If you would like more information Mental Health Awareness Week you can go to: https://mentalhealth-uk.org/get-involved/mental-health-awareness-days/mental-health-awareness-week/ This year’s theme is ‘Nature’. Recent National Trust research found a link between feeling connected to nature and having improved wellbeing. Some simple ideas you may want to try:
- Cloud watching is a fun activity for younger children and can provide a moment for mindfulness anywhere. It is also a simple way to get children out and about in nature, which has significant links to good mental health and wellbeing. Suggested ideas can be found here: Cloud-Watching
- Make mud pies. Early exposure to dirt/germs helps to build up a more robust immune system. ‘Friendly bacteria’ or probiotics present in the soil, can naturally increase the levels of serotonin in the brain resulting in a similar effect to prescription antidepressants. Getting your hands dirty can make you happier as well as healthier!
- Hug a tree. Scientific data shows that trees can improve the symptoms of many health issues, including mental illness, ADHD, depression and concentration levels. The act of hugging itself is believed to be beneficial as it can influence levels of ‘happiness’ hormones.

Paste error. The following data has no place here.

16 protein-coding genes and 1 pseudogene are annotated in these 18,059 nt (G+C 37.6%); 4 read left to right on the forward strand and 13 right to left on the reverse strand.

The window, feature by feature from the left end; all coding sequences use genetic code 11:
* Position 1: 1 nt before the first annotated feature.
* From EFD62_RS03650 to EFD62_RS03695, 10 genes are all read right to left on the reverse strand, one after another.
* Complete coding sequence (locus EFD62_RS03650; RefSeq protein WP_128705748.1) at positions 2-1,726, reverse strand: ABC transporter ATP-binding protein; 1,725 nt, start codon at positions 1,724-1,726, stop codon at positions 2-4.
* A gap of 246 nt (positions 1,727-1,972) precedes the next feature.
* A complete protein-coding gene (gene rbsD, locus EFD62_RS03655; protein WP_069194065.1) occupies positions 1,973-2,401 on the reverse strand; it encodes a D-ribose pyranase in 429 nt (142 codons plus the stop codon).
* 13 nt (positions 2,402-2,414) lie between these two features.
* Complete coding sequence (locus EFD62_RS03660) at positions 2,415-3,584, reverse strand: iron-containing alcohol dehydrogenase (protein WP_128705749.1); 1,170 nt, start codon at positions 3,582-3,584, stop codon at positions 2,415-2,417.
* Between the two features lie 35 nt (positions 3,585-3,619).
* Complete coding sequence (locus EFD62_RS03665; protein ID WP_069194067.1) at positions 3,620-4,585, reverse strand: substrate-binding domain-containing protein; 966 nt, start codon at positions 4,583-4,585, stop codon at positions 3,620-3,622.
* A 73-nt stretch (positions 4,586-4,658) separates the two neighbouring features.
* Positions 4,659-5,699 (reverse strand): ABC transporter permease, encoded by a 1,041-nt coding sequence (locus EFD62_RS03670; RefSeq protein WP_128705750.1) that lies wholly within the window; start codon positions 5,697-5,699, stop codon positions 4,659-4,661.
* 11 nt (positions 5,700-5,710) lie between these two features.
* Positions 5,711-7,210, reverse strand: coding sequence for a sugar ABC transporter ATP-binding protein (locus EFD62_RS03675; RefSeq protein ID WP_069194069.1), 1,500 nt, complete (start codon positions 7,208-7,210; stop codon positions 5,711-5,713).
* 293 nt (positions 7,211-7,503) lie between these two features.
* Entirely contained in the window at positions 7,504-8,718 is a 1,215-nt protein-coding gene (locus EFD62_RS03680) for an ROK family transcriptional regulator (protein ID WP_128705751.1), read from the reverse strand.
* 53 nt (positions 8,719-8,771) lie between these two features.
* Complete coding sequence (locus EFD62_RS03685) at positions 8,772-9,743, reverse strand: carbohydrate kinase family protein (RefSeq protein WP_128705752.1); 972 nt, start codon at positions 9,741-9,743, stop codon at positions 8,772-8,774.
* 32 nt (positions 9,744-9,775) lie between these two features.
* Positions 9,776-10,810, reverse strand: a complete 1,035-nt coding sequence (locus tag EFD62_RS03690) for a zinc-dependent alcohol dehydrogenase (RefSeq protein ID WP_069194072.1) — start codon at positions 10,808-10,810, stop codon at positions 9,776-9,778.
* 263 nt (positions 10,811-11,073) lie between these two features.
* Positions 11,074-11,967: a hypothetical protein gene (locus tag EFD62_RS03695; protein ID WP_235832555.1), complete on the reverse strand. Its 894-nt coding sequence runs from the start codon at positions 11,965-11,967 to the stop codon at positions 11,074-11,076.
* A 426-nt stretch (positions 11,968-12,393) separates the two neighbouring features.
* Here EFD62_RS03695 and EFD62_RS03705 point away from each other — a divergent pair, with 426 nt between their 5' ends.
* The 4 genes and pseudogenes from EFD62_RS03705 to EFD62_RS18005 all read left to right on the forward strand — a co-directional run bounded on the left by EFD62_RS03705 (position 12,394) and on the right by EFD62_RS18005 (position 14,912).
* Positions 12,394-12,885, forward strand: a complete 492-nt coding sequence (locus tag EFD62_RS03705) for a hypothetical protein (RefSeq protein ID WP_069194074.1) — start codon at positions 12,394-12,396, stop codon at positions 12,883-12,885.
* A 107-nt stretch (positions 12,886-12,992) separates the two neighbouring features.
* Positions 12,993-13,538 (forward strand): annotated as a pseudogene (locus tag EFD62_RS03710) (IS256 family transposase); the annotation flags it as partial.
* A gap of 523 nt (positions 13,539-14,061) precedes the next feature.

- Barefoot walking. It is thought that walking barefoot on the Earth enhances health and provides feelings of well-being. This practice occurs in diverse cultures around the world. Walking barefoot on uneven ground helps to strengthen core muscles and supports balance development. Simply choose an appropriate spot, check the area is safe and encourage your learners to remove shoes and socks. Stand still on the grass, soil, sand, etc. and take a moment to check on how this feels.
Understandably, we are seeing an increased number of children showing signs of anxiety. This looks different in different children from a pain in the tummy, to a reluctance to go to school, not sleeping or angry outbursts and is particularly hard for children to understand and verbalise what is happening to them and why.
We thought it may be helpful to resend some links that offer good advice about how to help your child if this is something you are dealing with at home:
Please remember, we are also here to offer support and advice. You can contact us at: firstname.lastname@example.org or call on 020 8691 0611.